Dr. Houskamp also found that in addition to a deeper reservoir of intense memories, the limbic system, that which regulates behavior, tends to be underdeveloped in twice-exceptional children and is easily overwhelmed by the intense messages being sent from the child’s sensory prints. Thus, at the very moment that they are experiencing an intense emotion they do not have the capacity to regulate how to respond in an appropriate manner. Nor do they have the advanced language processing skills to be able to negotiate or mediate a stressful condition. It seems that due to the overdevelopment of problem solving, coding, and critical thinking skills distinctive to the gifted mind, language-processing skills tend to be underdeveloped leaving the 2e child incapable of properly communicating calming messages to an overwhelmed limbic system. Thus they are forced to regress to the usage of primal instincts such as fight or flight to deal with sensitive situations. In short, the behavioral patterns in twice-exceptional children are similar in nature to that of children much younger than themselves. For instance, a gifted/ADD nine-year old boy might still have a meltdown that eerily resembles that of a typical six-year-old that in expert terms is called Asynchronous Development.
Finally, the frontal lobe, the part of the brain that is responsible for executive functioning relies on the full development of the limbic system to reach its full potential. Again, given the delays in development of the regulatory, language processing, and sensory systems, the growth of this part of the brain is also suspended, leading to further issues such as struggles with attention, organization and planning, decision making, perfectionism, and the ability to transition properly. Combined, it is clear that the twice-exceptional child faces a strenuous period of development that is wholly untypical of the norm. They are forced to participate in a world designed for normalcy and without the proper understanding, flexibility, and advocacy will suffer immensely at the hands of those who misunderstand. It is therefore essential to educate the uneducated and demand empathy for those in the position to lead our twice-exceptional children.
The twice-exceptional child has the intellectual capacity of a young adult but the emotional capacity of a child, experiences life at an extremely high level. However, when that same child encounters a stressful or frustrating situation, a negative emotional sensory image/print is triggered sending him/her into an emotional tailspin. Unfortunately, these triggers can be initiated by a variety of experiences including boredom (especially at school), frustration, adversarial confrontation, anxiety, stress, or even negative flashbacks. Whenever this occurs the limbic system must be given time to reset itself. Once this occurs, the child will be able to return to their normal selves. To be sure, it is essential not to engage the child who is experiencing an emotional letdown but to remove him to a safe, low stress environment where he can regain his composure. Confrontation during an episode will only lead to increased tension and a prolonged meltdown.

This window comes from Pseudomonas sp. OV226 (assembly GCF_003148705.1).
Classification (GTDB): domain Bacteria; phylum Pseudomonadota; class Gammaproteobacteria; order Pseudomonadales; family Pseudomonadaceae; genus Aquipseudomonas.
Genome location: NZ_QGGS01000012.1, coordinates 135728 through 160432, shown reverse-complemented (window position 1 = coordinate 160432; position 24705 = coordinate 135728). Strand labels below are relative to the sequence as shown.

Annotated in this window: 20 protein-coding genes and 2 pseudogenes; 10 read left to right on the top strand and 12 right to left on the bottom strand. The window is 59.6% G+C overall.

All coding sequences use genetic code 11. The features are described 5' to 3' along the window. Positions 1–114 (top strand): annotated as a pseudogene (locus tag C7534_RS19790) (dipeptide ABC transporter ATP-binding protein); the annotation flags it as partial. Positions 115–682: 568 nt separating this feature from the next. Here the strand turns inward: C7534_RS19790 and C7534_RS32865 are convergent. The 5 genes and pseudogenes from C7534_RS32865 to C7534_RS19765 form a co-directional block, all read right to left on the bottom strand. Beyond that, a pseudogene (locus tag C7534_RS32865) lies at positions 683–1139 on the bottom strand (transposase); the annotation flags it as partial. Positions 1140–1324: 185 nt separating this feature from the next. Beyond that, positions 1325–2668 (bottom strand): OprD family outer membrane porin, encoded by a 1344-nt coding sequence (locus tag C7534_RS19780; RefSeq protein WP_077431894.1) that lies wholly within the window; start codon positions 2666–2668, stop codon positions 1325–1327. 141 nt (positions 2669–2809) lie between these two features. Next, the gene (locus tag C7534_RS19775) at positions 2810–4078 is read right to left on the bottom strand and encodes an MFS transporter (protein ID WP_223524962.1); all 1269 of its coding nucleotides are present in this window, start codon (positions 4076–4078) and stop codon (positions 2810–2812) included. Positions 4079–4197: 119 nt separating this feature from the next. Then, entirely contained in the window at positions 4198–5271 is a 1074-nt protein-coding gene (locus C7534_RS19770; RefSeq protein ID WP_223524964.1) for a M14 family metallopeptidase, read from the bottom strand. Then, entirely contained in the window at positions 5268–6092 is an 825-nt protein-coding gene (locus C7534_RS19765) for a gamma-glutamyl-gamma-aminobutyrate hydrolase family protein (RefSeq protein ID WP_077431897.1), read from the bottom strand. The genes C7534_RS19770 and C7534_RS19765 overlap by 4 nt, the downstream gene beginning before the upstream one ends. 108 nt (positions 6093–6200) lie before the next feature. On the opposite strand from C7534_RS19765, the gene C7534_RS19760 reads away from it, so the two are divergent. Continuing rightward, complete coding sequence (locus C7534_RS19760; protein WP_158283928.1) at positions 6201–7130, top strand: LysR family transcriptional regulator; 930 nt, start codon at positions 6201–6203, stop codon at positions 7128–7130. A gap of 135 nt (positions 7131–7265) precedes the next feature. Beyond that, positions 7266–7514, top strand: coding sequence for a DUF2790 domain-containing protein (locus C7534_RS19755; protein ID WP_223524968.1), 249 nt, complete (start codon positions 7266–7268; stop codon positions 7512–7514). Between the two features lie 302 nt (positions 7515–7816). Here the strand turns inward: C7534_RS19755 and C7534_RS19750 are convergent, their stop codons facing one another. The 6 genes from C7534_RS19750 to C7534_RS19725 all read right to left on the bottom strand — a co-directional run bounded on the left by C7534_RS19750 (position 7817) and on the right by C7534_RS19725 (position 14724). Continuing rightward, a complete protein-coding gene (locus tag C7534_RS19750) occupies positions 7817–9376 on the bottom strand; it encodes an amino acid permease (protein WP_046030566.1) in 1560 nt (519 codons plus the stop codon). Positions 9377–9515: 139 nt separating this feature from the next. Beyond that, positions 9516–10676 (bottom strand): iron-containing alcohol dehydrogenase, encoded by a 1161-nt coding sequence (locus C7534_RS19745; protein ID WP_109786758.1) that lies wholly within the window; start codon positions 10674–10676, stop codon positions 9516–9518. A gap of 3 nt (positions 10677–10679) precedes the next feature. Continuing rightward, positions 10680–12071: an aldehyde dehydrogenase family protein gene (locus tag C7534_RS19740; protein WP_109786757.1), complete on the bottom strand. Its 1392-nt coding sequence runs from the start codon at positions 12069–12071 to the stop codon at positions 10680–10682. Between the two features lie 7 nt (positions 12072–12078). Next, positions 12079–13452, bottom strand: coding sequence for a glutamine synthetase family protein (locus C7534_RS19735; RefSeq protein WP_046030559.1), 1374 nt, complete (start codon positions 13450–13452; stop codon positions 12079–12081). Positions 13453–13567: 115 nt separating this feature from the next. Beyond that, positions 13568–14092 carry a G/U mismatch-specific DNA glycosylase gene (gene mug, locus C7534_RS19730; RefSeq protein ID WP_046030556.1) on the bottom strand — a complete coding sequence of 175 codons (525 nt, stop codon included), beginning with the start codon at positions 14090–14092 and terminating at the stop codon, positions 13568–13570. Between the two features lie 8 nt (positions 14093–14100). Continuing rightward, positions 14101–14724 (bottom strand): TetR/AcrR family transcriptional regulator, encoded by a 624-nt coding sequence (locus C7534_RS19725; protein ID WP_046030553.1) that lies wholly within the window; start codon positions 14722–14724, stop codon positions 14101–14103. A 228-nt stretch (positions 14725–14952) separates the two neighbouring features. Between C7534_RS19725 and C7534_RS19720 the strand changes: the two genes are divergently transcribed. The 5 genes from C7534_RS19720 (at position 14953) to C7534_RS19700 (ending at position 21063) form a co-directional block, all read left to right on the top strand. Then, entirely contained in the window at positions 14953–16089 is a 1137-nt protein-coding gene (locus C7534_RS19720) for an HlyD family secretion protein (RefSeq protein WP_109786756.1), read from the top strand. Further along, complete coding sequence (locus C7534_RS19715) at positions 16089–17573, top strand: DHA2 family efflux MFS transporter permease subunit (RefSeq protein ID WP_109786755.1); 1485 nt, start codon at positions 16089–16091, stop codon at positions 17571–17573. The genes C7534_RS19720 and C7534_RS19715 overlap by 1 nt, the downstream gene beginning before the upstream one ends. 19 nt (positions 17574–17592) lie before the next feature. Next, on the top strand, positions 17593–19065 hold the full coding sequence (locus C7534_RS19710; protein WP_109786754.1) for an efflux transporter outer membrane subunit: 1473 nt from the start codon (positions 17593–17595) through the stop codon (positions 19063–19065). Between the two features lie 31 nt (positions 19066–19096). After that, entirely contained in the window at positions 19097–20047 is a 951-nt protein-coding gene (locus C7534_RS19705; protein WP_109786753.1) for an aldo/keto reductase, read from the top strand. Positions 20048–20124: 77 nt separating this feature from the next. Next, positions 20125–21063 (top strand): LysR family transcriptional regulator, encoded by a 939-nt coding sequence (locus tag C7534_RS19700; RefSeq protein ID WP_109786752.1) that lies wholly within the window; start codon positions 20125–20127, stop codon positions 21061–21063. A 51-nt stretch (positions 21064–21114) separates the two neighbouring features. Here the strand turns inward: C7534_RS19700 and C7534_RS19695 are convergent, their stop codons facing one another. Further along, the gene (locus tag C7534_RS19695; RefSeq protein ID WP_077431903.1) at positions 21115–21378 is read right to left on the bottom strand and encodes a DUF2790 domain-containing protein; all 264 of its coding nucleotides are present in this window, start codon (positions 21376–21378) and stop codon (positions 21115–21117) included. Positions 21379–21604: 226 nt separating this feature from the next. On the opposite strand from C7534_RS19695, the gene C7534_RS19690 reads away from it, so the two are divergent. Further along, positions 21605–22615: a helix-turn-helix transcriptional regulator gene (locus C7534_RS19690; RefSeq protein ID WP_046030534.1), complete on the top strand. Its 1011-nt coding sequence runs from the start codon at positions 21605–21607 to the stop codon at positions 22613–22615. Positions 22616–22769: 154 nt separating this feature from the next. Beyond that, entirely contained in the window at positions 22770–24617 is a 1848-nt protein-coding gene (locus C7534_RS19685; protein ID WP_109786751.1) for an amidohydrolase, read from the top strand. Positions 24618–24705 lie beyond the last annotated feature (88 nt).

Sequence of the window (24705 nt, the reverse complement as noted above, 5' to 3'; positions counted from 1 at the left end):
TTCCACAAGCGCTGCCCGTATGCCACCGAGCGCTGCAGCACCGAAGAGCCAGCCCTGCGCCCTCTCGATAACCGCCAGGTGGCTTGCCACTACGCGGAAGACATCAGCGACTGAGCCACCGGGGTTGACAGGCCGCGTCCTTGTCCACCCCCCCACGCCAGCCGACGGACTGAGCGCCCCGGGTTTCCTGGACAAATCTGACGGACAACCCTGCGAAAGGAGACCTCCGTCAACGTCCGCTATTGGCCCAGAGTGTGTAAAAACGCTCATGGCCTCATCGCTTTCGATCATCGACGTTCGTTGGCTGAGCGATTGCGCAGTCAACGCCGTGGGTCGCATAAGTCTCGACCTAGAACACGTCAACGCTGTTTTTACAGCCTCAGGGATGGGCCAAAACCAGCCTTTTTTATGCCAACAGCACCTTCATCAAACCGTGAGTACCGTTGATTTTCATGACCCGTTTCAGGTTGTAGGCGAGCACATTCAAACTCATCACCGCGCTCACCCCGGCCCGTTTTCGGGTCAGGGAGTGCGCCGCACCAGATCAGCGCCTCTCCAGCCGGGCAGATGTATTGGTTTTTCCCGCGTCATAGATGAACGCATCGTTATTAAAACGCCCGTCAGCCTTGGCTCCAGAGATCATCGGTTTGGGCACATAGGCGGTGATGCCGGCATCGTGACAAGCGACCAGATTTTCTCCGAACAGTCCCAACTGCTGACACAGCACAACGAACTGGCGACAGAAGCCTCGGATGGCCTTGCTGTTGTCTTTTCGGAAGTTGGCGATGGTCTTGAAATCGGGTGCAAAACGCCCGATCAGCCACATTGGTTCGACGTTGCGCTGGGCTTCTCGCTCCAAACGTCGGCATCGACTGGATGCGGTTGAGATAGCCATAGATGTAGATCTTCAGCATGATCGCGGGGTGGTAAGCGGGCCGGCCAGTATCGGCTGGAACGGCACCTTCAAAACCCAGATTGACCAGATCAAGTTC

The gifted/LD brain is a complex mechanism that can both astound and perplex. It has the capacity to produce masterpieces and the capability to reduce the twice-exceptional child to unexpected tears. It is both brilliant and wild. It is inventive yet stubborn, complex, exasperating and intense. But most importantly it is incredibly vulnerable, needing special care and attention to thrive. Are we up to that task?
We have only begun to understand the enormous potential of the twice-exceptional brain. Indeed, this article only reveals only a minute amount of detail in relation to building knowledge and understanding of the 2e child. Other factors such as parental nurturing, proper educational techniques, and communal understanding also influence the development of the twice-exceptional brain. However, knowing what we know will help those adults responsible in rearing this precious resource to provide nurturing environments that accentuate 2e learning rather than detract from it.
Beth Houskamp is a Clinical Psychologist working at Neuro-behavior Services in Los Angeles.
Sousa, David (2003). How The Gifted Brain Learns. Corwin Press:
Thousand Oaks, CA.
Reprinted with permission of the author.
This article is provided as a service of the Davidson Institute for Talent Development, a 501(c)3 nonprofit dedicated to supporting profoundly gifted young people 18 and under. To learn more about the Davidson Institute’s programs, please visit www.DavidsonGifted.org.